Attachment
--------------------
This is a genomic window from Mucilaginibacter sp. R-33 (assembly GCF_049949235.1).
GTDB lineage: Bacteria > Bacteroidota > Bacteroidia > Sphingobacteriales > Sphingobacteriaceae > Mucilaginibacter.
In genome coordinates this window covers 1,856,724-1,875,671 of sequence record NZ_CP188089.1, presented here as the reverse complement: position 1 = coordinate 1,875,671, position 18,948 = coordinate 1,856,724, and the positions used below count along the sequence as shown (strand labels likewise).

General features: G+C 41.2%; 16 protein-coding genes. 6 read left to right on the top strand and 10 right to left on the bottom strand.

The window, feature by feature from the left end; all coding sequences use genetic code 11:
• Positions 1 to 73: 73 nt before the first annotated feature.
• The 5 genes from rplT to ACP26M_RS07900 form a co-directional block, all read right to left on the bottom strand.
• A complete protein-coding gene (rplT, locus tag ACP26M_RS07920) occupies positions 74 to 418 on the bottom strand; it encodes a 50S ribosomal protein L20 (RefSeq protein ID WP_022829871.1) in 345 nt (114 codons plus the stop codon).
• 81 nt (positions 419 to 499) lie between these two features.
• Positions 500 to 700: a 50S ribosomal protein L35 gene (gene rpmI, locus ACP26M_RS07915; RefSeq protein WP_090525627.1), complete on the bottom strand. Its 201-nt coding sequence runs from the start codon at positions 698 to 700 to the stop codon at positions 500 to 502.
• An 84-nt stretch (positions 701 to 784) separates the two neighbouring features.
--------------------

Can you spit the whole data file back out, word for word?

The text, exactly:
This is a genomic window from Mucilaginibacter sp. R-33 (assembly GCF_049949235.1).
GTDB lineage: Bacteria > Bacteroidota > Bacteroidia > Sphingobacteriales > Sphingobacteriaceae > Mucilaginibacter.
In genome coordinates this window covers 1,856,724-1,875,671 of sequence record NZ_CP188089.1, presented here as the reverse complement: position 1 = coordinate 1,875,671, position 18,948 = coordinate 1,856,724, and the positions used below count along the sequence as shown (strand labels likewise).

General features: G+C 41.2%; 16 protein-coding genes. 6 read left to right on the top strand and 10 right to left on the bottom strand.

The window, feature by feature from the left end; all coding sequences use genetic code 11:
• Positions 1 to 73: 73 nt before the first annotated feature.
• The 5 genes from rplT to ACP26M_RS07900 form a co-directional block, all read right to left on the bottom strand.
• A complete protein-coding gene (rplT, locus tag ACP26M_RS07920) occupies positions 74 to 418 on the bottom strand; it encodes a 50S ribosomal protein L20 (RefSeq protein ID WP_022829871.1) in 345 nt (114 codons plus the stop codon).
• 81 nt (positions 419 to 499) lie between these two features.
• Positions 500 to 700: a 50S ribosomal protein L35 gene (gene rpmI, locus ACP26M_RS07915; RefSeq protein WP_090525627.1), complete on the bottom strand. Its 201-nt coding sequence runs from the start codon at positions 698 to 700 to the stop codon at positions 500 to 502.
• An 84-nt stretch (positions 701 to 784) separates the two neighbouring features.